90. 107 Salisha
    November 11, 2009 at 19:41

    Women should respect themselves. How did the Virgin Mary dress? They should take pattern. Do you know that all the exposed parts will be burnt in hell fire. So who want to show want they want toshow the consequence is there!

  91. 108 Bryan in Salt Lake City
    November 11, 2009 at 19:42

    Both men AND women should take responsibility that their sexuality does not intrude where it’s not appropriate. That being said, certainly the greater sin lies with those who threatened violence. All this fuss over a miniskirt!

  92. 109 Bob in Queensland
    November 11, 2009 at 19:42

    I have to say–speaking as a man–that the most inappropriate part of this story was the male reaction. I’m offended that the notion is out there that we cannot control ourselves if we see a few inches of feminine leg.

  93. November 11, 2009 at 19:43

    This is diffwerent. Morehouse is different. Too many black males do not know how to dress. No matter the age, they already look alike. They wear the sag and walk like Fred Sanford to keep the trousers up. If I am behind them I sing the song fro Sanford and Son. They go on interviews like that. The do rag. The sag. I can’t stand all the braids, either. I am a 60 yr old black woman. I have a 6’6″, 36 year old son who NEVER dressed in this manner because he thought it ridiculous. To add to that the dingy white t-shirts. There was a time when the majority of black men cared about how they looked instead of satisfying a ‘look’. There was even a demarcation in dress and age. No longer. I applaud Morehouse. Stop comparing apples to oranges.

  94. 111 Jay
    November 11, 2009 at 19:43

    Bertha: So you’re saying that, when a person communicates, they bear no responsibility at all for how their communication is perceived? *None?*

  95. 112 Tom D Ford
    November 11, 2009 at 19:43

    I note that it was the Catholic Church run University and Rector which “Judged” her. Whatever happened to the Jesus teaching “Judge not”? Is this not just another example of the hypocrisy of the Catholic Church?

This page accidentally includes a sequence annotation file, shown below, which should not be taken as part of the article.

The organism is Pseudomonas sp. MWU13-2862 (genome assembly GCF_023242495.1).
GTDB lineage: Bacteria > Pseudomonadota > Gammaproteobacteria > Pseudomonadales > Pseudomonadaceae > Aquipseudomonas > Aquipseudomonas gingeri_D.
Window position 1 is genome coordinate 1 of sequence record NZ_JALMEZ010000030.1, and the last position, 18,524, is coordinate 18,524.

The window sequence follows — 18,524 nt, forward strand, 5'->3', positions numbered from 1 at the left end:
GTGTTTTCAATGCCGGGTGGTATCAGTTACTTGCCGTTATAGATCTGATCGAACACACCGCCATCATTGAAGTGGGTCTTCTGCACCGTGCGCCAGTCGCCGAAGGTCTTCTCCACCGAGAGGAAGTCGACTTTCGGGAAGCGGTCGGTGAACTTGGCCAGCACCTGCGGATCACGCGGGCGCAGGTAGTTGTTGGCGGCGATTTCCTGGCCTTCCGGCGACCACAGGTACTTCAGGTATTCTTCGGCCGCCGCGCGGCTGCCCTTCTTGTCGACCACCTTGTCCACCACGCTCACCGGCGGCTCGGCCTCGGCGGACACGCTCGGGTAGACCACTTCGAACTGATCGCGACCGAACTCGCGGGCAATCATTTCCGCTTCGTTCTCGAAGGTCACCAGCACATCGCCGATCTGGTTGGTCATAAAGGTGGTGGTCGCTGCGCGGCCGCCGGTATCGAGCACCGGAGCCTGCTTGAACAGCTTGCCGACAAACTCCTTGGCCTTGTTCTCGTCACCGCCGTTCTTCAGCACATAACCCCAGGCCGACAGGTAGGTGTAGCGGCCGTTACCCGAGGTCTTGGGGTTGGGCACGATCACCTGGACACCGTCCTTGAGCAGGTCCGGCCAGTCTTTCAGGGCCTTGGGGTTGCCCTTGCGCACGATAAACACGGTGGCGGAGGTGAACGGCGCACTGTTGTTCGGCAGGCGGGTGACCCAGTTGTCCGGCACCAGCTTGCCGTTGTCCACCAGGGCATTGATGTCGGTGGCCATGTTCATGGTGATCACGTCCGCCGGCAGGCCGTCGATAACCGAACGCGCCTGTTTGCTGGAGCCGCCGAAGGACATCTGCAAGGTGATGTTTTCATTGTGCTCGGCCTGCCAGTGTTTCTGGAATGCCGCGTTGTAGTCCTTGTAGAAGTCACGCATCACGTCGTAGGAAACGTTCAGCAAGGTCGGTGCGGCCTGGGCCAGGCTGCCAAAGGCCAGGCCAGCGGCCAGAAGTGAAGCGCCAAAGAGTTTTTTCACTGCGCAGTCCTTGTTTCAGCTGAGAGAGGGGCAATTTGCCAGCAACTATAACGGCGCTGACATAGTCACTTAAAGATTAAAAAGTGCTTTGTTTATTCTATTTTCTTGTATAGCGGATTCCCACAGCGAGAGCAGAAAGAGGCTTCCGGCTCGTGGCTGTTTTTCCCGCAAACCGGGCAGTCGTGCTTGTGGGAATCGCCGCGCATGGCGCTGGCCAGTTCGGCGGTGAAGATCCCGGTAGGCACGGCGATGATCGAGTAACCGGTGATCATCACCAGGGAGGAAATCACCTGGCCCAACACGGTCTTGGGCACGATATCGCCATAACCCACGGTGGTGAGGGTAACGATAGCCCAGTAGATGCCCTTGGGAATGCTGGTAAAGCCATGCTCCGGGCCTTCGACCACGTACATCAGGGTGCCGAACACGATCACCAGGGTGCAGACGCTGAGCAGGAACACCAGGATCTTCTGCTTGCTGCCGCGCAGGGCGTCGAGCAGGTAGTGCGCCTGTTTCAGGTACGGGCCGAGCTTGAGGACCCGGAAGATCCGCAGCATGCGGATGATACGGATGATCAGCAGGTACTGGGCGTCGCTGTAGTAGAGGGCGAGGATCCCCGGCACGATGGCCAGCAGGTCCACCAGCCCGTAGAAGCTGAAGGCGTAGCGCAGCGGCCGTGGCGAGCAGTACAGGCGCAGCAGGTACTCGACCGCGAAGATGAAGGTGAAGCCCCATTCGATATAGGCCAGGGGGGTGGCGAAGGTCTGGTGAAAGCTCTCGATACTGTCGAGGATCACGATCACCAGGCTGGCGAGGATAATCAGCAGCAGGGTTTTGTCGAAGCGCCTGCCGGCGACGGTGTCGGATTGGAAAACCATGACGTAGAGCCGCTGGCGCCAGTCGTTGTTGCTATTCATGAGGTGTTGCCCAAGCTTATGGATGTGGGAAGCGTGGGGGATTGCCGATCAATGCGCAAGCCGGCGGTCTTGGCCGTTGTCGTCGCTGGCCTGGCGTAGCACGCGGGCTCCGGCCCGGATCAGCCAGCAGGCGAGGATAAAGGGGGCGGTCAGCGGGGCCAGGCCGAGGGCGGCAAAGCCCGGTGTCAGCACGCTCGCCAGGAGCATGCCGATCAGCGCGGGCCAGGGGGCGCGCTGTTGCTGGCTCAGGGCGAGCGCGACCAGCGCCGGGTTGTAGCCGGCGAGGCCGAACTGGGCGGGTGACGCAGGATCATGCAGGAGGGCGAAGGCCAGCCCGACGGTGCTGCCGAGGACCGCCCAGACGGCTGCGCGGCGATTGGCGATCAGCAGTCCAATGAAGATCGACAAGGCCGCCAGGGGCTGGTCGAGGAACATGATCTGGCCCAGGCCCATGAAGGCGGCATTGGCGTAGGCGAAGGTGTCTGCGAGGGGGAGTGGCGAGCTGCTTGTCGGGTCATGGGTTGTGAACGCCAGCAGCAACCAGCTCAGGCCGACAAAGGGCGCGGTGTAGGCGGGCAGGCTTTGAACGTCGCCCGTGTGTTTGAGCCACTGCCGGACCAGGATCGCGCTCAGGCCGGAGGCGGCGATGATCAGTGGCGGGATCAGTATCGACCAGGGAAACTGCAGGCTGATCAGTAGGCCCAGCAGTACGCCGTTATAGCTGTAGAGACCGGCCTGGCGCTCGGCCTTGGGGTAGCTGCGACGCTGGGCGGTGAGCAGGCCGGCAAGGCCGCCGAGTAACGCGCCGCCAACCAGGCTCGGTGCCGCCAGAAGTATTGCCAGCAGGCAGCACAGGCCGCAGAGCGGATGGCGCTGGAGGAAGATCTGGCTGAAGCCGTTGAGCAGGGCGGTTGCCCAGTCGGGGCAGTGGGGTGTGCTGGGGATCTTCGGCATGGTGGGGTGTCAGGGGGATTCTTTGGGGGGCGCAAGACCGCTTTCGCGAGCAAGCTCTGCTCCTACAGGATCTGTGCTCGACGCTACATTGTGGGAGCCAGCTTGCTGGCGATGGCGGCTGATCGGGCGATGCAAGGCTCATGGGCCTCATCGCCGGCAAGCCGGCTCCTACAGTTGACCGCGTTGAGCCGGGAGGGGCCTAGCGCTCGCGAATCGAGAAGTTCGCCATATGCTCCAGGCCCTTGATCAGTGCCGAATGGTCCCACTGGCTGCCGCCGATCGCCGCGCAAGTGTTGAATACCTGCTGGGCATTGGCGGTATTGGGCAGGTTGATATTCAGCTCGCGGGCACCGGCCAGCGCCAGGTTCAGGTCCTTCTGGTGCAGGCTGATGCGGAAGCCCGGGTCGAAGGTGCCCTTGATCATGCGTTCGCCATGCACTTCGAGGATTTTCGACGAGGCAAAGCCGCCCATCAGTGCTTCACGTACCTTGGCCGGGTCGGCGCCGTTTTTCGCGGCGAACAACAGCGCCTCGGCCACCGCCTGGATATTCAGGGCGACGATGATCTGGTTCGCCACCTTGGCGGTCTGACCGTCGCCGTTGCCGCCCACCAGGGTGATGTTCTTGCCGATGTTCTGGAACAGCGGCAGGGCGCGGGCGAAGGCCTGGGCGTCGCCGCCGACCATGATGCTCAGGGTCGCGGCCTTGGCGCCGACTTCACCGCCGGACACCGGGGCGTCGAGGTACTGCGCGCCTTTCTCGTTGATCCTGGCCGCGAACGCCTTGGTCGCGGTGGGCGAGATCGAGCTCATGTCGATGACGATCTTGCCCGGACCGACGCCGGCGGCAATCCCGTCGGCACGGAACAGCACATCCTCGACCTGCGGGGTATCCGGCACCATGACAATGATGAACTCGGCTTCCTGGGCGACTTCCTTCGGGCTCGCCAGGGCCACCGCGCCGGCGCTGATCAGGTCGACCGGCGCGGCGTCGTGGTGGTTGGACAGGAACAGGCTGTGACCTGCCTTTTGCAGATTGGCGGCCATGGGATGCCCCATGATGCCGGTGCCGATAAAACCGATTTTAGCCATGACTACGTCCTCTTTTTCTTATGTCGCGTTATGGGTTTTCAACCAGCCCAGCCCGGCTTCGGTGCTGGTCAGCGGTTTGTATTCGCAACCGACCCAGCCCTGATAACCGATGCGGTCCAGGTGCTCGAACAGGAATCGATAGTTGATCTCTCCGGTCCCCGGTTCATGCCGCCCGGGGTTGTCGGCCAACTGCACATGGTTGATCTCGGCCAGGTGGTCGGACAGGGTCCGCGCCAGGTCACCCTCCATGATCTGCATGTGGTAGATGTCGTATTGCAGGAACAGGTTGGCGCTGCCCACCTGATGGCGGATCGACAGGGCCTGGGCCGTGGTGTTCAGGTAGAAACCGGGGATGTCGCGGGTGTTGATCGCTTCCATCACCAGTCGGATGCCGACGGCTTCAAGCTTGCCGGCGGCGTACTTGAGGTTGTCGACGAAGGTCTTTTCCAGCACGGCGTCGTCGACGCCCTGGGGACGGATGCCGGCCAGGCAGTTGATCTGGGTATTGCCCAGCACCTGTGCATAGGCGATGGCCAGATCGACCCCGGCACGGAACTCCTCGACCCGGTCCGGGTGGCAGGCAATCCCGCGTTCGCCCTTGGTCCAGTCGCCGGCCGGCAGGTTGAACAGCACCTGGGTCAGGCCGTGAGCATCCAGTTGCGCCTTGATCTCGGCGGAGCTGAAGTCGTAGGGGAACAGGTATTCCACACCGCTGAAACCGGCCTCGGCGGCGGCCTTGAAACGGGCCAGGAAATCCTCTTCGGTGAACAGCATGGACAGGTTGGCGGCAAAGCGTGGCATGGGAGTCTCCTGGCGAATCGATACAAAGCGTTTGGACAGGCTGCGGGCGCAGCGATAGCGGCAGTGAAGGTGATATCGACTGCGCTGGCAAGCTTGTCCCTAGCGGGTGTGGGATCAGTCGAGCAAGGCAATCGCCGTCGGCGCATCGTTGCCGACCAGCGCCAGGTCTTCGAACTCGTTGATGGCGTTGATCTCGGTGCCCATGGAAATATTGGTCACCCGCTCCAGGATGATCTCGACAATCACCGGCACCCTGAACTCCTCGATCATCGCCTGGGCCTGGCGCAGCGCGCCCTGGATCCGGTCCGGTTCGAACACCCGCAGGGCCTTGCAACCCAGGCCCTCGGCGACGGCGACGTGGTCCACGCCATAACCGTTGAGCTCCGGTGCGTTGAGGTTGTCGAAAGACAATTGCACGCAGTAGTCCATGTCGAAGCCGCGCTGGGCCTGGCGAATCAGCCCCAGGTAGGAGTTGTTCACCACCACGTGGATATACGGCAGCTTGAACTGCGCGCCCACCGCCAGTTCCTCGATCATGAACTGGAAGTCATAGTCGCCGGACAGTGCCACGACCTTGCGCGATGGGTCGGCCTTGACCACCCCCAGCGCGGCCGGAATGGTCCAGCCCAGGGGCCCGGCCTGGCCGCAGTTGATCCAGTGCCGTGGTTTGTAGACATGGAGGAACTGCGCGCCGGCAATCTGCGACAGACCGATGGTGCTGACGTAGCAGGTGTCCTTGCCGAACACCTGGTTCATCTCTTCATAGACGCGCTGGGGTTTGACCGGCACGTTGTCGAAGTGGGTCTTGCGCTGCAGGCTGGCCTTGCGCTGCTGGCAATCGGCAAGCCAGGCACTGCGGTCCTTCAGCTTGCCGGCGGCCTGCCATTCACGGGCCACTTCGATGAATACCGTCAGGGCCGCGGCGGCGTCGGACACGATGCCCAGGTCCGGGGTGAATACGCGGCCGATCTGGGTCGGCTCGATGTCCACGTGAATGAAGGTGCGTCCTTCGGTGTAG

If “God” created her isn’t she perfect even without clothing? Why does the Church teach people to be ashamed of the human body?

    “If man were meant to be nude he would have been born that way”, Oscar Wilde.

    The world is upside down when people who are ashamed and so wear clothes to cover themselves, judge people who are proud of what “God” created and so expose themselves as “God” created them.

    No, there is nothing wrong with that dress, the wrong is in the heads of those who “judge” her.

  96. 113 Greg in Portland
    November 11, 2009 at 19:43

    To the Bitch from Portland:

    A super short dress leaving a woman’s cootchie hanging out is great! At night or at a beach. But not in class.

    Instructor eyes wander downward.

    How about some sense of situational propriety or slight professionalism.

    • 114 Leslie
      November 11, 2009 at 21:01

      Excuse me, but why should a female undergraduate show more professionalism than an instructor who can’t keep himself from undressing his students with his eyes? I think it’s the university here that is lacking professionalism.

      Oh, and the dress isn’t that short.

    • 115 Jennifer
      November 12, 2009 at 15:15


      I cant say that I’d say what you said in the terms you did, but I do agree. This woman is responsible for choosing the clothing she wears and she, if she is not ignorant, knows what reaction it will get from others including men. She is responsible for her own safety and for the way others see her. I think she’s made a bad decision here wearing something not appropriate for school (even university).

      The key issues are being appropriate in a situation (school) and professionalism.


      I don’t agree with your comment: “To the B*tch from Portland.” Where is your sense of propriety there?

  97. 116 mohiblog
    November 11, 2009 at 19:43